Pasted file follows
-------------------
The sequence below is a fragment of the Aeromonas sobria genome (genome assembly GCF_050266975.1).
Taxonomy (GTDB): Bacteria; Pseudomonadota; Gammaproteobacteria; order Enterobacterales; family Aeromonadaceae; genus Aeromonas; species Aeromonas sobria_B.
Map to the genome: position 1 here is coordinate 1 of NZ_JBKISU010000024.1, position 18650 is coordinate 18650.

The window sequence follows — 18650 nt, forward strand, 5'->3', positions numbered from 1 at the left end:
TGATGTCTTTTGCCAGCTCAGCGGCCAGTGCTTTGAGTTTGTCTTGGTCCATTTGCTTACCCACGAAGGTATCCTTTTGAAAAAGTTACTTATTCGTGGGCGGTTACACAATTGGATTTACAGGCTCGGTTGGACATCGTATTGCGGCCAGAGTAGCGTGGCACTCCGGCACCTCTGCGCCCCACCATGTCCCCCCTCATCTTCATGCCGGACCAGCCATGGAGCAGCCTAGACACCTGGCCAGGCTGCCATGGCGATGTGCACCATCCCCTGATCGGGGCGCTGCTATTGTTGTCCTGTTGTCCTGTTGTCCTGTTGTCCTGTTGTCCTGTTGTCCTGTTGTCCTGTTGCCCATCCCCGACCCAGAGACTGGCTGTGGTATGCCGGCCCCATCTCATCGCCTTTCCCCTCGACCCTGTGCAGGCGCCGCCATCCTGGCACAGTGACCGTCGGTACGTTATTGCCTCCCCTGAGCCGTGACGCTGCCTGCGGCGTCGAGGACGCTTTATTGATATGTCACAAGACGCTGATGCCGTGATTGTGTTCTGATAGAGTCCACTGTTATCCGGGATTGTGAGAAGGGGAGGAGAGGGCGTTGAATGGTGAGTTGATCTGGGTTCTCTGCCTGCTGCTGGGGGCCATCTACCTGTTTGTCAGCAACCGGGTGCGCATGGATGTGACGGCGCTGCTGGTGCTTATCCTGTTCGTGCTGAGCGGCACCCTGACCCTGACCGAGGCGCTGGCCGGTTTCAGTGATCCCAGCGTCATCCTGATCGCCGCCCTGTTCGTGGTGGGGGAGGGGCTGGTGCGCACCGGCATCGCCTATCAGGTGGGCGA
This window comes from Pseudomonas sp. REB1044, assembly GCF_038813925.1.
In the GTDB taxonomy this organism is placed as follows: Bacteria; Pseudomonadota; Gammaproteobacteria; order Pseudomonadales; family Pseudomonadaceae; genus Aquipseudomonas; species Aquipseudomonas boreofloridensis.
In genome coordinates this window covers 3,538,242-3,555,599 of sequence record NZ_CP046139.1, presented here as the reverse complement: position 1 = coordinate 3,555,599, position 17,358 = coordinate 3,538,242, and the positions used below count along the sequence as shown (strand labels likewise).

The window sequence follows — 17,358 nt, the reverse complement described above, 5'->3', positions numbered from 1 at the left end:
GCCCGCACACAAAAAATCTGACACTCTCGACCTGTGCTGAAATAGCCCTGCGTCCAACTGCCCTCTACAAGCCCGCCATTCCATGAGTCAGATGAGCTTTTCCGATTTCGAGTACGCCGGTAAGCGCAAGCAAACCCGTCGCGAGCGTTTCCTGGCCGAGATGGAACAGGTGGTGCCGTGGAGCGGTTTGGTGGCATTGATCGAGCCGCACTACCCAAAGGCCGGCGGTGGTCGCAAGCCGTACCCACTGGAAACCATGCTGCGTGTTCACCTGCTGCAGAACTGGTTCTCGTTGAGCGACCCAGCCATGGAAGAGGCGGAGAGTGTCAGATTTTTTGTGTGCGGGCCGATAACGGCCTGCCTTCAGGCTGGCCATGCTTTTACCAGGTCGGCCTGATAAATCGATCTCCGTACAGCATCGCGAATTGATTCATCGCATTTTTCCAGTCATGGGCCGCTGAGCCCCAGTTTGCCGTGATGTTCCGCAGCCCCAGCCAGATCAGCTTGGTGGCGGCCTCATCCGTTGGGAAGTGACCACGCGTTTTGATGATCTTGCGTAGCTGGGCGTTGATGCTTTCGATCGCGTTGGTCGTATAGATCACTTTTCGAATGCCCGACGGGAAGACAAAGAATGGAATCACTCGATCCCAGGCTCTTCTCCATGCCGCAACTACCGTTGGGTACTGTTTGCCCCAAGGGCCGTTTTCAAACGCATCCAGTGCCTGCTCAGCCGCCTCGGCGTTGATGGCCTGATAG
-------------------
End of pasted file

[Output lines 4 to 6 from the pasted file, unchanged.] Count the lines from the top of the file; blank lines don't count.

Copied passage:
The window sequence follows — 18650 nt, forward strand, 5'->3', positions numbered from 1 at the left end:
TGATGTCTTTTGCCAGCTCAGCGGCCAGTGCTTTGAGTTTGTCTTGGTCCATTTGCTTACCCACGAAGGTATCCTTTTGAAAAAGTTACTTATTCGTGGGCGGTTACACAATTGGATTTACAGGCTCGGTTGGACATCGTATTGCGGCCAGAGTAGCGTGGCACTCCGGCACCTCTGCGCCCCACCATGTCCCCCCTCATCTTCATGCCGGACCAGCCATGGAGCAGCCTAGACACCTGGCCAGGCTGCCATGGCGATGTGCACCATCCCCTGATCGGGGCGCTGCTATTGTTGTCCTGTTGTCCTGTTGTCCTGTTGTCCTGTTGTCCTGTTGTCCTGTTGTCCTGTTGCCCATCCCCGACCCAGAGACTGGCTGTGGTATGCCGGCCCCATCTCATCGCCTTTCCCCTCGACCCTGTGCAGGCGCCGCCATCCTGGCACAGTGACCGTCGGTACGTTATTGCCTCCCCTGAGCCGTGACGCTGCCTGCGGCGTCGAGGACGCTTTATTGATATGTCACAAGACGCTGATGCCGTGATTGTGTTCTGATAGAGTCCACTGTTATCCGGGATTGTGAGAAGGGGAGGAGAGGGCGTTGAATGGTGAGTTGATCTGGGTTCTCTGCCTGCTGCTGGGGGCCATCTACCTGTTTGTCAGCAACCGGGTGCGCATGGATGTGACGGCGCTGCTGGTGCTTATCCTGTTCGTGCTGAGCGGCACCCTGACCCTGACCGAGGCGCTGGCCGGTTTCAGTGATCCCAGCGTCATCCTGATCGCCGCCCTGTTCGTGGTGGGGGAGGGGCTGGTGCGCACCGGCATCGCCTATCAGGTGGGCGA
This window comes from Pseudomonas sp. REB1044, assembly GCF_038813925.1.